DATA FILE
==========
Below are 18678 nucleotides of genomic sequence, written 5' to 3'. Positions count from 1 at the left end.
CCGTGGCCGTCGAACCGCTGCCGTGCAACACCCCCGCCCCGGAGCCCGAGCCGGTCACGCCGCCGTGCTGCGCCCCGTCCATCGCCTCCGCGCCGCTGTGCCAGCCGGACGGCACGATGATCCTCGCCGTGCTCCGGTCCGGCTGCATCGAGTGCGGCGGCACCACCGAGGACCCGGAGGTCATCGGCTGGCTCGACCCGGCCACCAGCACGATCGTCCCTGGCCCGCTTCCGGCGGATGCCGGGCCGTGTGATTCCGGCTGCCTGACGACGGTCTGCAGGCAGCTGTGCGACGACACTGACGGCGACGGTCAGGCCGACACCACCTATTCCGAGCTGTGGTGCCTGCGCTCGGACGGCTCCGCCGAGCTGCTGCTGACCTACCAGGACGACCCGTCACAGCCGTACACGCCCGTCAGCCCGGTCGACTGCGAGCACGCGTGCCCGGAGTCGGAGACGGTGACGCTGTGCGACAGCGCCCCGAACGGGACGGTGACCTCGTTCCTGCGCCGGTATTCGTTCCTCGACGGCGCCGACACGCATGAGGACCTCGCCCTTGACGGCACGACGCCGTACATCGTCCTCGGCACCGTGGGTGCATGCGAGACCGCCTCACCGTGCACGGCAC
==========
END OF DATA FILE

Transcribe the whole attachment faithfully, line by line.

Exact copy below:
Below are 18678 nucleotides of genomic sequence, written 5' to 3'. Positions count from 1 at the left end.
CCGTGGCCGTCGAACCGCTGCCGTGCAACACCCCCGCCCCGGAGCCCGAGCCGGTCACGCCGCCGTGCTGCGCCCCGTCCATCGCCTCCGCGCCGCTGTGCCAGCCGGACGGCACGATGATCCTCGCCGTGCTCCGGTCCGGCTGCATCGAGTGCGGCGGCACCACCGAGGACCCGGAGGTCATCGGCTGGCTCGACCCGGCCACCAGCACGATCGTCCCTGGCCCGCTTCCGGCGGATGCCGGGCCGTGTGATTCCGGCTGCCTGACGACGGTCTGCAGGCAGCTGTGCGACGACACTGACGGCGACGGTCAGGCCGACACCACCTATTCCGAGCTGTGGTGCCTGCGCTCGGACGGCTCCGCCGAGCTGCTGCTGACCTACCAGGACGACCCGTCACAGCCGTACACGCCCGTCAGCCCGGTCGACTGCGAGCACGCGTGCCCGGAGTCGGAGACGGTGACGCTGTGCGACAGCGCCCCGAACGGGACGGTGACCTCGTTCCTGCGCCGGTATTCGTTCCTCGACGGCGCCGACACGCATGAGGACCTCGCCCTTGACGGCACGACGCCGTACATCGTCCTCGGCACCGTGGGTGCATGCGAGACCGCCTCACCGTGCACGGCAC